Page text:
Birmingham & Black Country

Helicopter thermal imaging leads to cannabis factory conviction

Tower block thermal image
Image caption Thermal cameras picked up the "hot spots" at the home in Nechells

Heat-sensitive cameras on board a helicopter led to the detection of a large scale cannabis growing operation, West Midlands Police has said.

"Unusually high" temperatures at a home in Nechells, Birmingham, were spotted by thermal imaging equipment.

Police found 143 plants with the potential to yield drugs with an estimated street value of £30,000.

Benjamin Edwards, 28, was given a suspended prison sentence at Birmingham Crown Court for cannabis production.

He was sentenced to two years in prison, suspended for 24 months, and must attend a three-month drug rehabilitation course.

He was also made subject of a two-year supervision order and told to pay £100 costs.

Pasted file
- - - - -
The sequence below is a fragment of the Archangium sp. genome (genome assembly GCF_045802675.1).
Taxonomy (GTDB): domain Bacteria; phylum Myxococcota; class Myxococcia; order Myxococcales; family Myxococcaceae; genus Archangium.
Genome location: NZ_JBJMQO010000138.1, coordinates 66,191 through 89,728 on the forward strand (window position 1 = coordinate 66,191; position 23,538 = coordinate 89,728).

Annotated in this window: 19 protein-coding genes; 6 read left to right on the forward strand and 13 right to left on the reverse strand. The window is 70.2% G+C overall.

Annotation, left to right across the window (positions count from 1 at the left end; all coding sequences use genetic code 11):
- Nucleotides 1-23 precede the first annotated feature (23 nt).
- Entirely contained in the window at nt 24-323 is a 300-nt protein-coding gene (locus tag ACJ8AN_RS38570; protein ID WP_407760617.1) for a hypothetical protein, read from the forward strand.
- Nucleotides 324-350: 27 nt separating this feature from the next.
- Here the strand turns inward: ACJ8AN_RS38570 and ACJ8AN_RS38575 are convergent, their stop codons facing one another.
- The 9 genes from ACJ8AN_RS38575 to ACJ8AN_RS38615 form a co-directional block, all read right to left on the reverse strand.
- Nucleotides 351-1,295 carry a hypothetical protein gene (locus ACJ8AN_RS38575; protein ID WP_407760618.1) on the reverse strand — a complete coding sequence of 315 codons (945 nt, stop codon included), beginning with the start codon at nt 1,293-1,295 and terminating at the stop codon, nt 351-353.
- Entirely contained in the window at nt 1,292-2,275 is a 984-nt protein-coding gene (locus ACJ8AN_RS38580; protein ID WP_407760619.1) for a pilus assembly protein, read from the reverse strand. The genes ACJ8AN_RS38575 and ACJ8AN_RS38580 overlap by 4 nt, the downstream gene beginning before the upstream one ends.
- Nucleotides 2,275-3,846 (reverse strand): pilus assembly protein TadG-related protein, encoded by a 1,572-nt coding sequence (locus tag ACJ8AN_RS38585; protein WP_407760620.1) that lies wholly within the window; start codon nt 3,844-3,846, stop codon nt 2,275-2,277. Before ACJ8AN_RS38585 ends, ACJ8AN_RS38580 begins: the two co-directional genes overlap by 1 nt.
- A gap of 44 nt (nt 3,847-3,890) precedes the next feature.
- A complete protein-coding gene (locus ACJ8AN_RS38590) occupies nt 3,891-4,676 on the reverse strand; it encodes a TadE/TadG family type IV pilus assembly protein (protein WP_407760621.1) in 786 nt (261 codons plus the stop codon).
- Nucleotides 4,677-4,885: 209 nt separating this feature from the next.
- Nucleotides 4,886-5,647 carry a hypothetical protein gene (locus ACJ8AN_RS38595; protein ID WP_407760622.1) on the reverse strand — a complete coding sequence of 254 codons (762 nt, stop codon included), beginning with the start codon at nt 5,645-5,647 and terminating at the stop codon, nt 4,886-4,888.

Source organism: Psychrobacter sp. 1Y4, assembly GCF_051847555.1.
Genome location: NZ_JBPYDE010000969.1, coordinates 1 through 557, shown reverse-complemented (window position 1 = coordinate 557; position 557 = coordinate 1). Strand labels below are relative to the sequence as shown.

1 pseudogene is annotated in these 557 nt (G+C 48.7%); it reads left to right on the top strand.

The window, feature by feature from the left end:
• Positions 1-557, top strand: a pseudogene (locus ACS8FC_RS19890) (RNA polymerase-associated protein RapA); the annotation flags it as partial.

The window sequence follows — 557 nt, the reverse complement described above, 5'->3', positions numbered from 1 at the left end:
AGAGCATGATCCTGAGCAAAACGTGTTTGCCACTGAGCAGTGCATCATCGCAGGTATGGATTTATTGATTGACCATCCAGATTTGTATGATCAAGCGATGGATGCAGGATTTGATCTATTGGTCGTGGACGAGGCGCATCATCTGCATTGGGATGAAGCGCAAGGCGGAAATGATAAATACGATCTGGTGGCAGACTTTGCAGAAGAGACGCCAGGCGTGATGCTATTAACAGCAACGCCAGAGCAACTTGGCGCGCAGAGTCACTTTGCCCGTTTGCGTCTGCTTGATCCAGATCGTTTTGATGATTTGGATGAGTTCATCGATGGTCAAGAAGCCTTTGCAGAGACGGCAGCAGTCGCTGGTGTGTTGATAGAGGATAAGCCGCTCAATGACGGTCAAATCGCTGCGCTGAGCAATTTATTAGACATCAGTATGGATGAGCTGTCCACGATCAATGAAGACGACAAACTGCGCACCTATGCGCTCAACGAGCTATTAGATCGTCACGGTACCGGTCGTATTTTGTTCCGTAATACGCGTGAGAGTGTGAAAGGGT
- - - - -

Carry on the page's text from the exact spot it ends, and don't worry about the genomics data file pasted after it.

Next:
The flat where Edwards lived had been modified to accommodate light, irrigation and ventilation systems.

Martin Knowles, deputy air operations manager for West Midlands Police, said: "Our thermal cameras can detect unusually high temperatures coming from properties several thousand feet away.

"Anyone growing cannabis on a commercial scale, using rows of heat lamps, runs the very real risk their criminality will be rumbled from the skies."

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